So does any great creative/artistic expression seed our search for greater understanding of who we are?  Could Icons like American Icons do the same?

 

How do these icons contribute to our sense of self, sense of place, sense of innovation, invention or any creative endeavor?

 

American Icons is the first exhibit in what Mike and Vicki are calling the Icon Series. Designed to look into Icons and symbols in art which have been foundational to our evolution in many different areas.  Starting with the nationalistic American Icons then moving to Global Icons:  Exotic Fruit before reaching Universal Icons:  Limitless Fruit.  Using the idea of fruit and the pomologicals that Galaudet Gallery has exhibited in the past ties into a greater art exhibit movement.  Other iterations on this exhibit theme are to be expected.

The title for the essay for American Icons is Prismatic Fruits inspired by Billie Holiday singing Strange Fruit which is captured by photographer Gjon Mili that is part of the exhibit.  The meaning behind Strange Fruit, the summer 2020 protestors seeking to be valued equally and the resiliency of American communities in the ongoing pandemic shows the bravery of all these Americans that we dedicate this exhibit to them.  Those who speak out about the need for equality for everyone, those who care about their communities even more deeply because of the pandemic and those artists visioning the fruit we dream of and make it prismatic. [3]  In such prismatic light we hope everyone is valued equally and prospers in their dreams.

  To end this short look into Galaudet Gallery’s new exhibit we offer the song Strange Fruit which is featured in the exhibit with a photo of Billie Holiday singing this historic song.  It is sad that there is still a type of strange fruit which exists in our society today and that it will take many more people standing together to move us into a new future. When Holiday decided to sing Strange Fruit, by  Abel Meeropol, she not only decided to shed light onto the violence of racism but to also say that the continuation of this violence will beget more of it. While the lyrics never mention lynching, the metaphor is painfully clear:

 

Strange Fruit

Southern trees bear a strange fruit,

Blood on the leaves and blood at the root,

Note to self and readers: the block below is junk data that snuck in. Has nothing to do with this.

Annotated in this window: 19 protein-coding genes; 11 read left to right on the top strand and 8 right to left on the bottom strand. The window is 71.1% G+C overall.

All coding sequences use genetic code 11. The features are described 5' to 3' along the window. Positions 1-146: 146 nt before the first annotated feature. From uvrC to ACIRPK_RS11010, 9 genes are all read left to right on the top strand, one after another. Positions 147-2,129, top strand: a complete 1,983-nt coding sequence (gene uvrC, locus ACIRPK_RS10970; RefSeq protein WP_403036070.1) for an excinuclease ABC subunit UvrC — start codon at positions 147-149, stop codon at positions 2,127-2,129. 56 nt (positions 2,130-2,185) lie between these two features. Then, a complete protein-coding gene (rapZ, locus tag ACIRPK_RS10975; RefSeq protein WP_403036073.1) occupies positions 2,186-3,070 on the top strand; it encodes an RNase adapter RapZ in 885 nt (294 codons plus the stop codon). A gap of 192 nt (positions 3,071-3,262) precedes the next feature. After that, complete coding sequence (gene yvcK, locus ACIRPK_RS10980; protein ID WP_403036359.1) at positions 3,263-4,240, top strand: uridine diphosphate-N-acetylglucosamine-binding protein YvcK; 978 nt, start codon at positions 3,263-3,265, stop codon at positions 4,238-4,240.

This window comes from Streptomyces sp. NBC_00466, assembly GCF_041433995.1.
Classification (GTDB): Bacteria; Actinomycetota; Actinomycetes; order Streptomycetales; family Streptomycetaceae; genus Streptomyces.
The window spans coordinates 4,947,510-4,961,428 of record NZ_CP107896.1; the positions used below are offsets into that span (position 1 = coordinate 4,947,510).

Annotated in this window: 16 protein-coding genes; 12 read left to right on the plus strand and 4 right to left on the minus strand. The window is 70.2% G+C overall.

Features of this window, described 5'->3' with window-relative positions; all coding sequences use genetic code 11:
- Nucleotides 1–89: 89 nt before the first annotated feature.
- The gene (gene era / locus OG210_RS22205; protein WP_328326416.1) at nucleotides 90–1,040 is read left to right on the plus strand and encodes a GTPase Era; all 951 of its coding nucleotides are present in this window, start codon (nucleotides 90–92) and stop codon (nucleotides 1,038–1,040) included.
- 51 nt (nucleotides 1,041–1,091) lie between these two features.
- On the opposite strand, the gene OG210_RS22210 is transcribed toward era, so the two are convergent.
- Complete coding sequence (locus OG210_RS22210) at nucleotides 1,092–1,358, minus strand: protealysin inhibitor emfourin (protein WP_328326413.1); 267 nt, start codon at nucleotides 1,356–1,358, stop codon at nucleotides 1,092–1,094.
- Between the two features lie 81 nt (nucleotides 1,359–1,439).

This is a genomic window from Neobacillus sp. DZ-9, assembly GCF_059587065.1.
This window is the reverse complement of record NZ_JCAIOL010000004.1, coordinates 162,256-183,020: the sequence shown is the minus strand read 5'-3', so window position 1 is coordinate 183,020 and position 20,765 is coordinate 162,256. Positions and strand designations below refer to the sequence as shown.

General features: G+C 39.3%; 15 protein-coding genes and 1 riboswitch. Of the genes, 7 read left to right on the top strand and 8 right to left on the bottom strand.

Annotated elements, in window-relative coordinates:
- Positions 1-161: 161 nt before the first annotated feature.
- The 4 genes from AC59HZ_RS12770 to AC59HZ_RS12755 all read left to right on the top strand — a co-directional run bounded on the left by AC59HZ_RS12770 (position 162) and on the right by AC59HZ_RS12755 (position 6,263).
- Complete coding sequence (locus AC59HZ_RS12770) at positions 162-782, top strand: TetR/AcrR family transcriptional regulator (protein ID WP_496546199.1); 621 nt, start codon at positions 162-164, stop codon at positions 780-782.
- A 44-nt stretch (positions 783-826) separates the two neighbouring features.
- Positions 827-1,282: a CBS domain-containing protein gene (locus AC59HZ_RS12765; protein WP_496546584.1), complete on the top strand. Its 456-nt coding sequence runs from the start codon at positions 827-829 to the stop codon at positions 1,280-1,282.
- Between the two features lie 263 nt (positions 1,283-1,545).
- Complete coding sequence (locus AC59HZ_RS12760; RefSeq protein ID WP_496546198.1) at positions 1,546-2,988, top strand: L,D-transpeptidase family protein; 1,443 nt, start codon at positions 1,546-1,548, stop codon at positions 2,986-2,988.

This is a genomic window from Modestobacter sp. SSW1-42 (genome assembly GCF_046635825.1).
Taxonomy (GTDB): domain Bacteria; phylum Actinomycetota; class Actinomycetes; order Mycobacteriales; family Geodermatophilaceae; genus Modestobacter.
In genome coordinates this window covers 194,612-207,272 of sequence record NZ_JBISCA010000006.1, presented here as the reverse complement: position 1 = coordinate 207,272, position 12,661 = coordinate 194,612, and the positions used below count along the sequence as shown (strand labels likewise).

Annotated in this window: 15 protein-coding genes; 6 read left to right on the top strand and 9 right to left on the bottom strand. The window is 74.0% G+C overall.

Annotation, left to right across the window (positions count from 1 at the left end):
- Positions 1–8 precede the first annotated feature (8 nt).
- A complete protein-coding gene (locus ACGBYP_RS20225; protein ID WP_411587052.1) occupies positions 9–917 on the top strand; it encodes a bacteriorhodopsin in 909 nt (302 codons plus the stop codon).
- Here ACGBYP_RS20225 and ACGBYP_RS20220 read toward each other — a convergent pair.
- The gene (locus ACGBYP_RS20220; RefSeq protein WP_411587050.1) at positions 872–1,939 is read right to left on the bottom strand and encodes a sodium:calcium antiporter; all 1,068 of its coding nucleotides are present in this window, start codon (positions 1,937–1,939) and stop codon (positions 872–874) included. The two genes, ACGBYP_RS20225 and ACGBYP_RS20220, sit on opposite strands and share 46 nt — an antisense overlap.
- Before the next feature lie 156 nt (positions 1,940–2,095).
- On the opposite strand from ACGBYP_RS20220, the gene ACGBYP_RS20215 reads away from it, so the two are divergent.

Black body swinging in the Southern breeze,

Strange fruit hanging from the poplar trees.

 

 

Pastoral scene of the gallant South,

The bulging eyes and the twisted mouth,

Scent of magnolia sweet and fresh,

And the sudden smell of burning flesh!

 

Here is a fruit for the crows to pluck,

For the rain to gather, for the wind to suck,

For the sun to rot, for a tree to drop,

Here is a strange and bitter crop.

Notes

 

[1] https://www.intel.com/content/www/us/en/research/neuromorphic-computing.html

Intel’s has identified the necessary relativity inherent in human thought and processing of information.  Now seen as “Probabilistic Computing” which can assist in creating uncertainty in processing, Intel sees its Loihi Chip as the net stage in creating an artificial intelligence which can reason with uncertainty as humans naturally do.

[2] Mircea Eliade  Symbolism, The Sacred and the Arts 1970

[3] Prismatic means exhibiting spectral colors formed by refraction of light through a prism

spectral   of or like a ghost.

Definition of refraction

1: deflection from a straight path undergone by a light ray or energy wave in passing obliquely from one medium (such as air) into another (such as glass) in which its velocity is different

Abstracted Apple Blossom 

Oil on Canvas

by Vicki Milewski

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How Many Worlds Do We Need?  (detail)

Mixed Media Collage

by Michael Milewski

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DNA Sequencing

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Campbell Clan Tartan Argyle, the weave shows the interlocking squares.

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DNA Sequencing

Detail of marble veneers, interior of th

Detail of marble veneers, interior of the eastern portico of the Friday Mosque of Damascus, 715 CE. Photograph Manar al-Athar 

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shaker treeShaker Art #1, Shaker Village